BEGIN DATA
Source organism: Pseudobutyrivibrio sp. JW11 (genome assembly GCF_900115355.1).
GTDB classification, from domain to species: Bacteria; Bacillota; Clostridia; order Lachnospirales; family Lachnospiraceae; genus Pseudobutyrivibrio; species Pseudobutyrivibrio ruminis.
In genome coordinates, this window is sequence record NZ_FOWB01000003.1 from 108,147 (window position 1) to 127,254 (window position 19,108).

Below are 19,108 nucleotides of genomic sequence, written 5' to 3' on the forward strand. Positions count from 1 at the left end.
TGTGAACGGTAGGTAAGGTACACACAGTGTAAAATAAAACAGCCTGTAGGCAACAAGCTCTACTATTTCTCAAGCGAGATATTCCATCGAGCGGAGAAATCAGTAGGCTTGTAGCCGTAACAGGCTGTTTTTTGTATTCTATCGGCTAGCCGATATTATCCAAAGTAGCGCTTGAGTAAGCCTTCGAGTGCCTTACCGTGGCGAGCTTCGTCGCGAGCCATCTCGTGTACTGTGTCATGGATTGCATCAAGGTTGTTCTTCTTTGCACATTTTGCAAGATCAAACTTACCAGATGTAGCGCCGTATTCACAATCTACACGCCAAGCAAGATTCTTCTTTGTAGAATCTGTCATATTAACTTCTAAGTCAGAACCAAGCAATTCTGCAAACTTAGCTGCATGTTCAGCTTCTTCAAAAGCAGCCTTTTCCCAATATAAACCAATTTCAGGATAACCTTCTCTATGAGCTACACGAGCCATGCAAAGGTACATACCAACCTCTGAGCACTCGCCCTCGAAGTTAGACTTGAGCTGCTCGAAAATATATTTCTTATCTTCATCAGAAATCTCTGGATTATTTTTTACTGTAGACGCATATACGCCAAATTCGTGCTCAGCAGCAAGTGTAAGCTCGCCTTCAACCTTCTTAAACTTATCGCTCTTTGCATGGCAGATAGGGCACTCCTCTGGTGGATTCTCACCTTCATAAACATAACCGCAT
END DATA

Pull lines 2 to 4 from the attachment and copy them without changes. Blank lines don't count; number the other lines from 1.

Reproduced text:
GTDB classification, from domain to species: Bacteria; Bacillota; Clostridia; order Lachnospirales; family Lachnospiraceae; genus Pseudobutyrivibrio; species Pseudobutyrivibrio ruminis.
In genome coordinates, this window is sequence record NZ_FOWB01000003.1 from 108,147 (window position 1) to 127,254 (window position 19,108).

Below are 19,108 nucleotides of genomic sequence, written 5' to 3' on the forward strand. Positions count from 1 at the left end.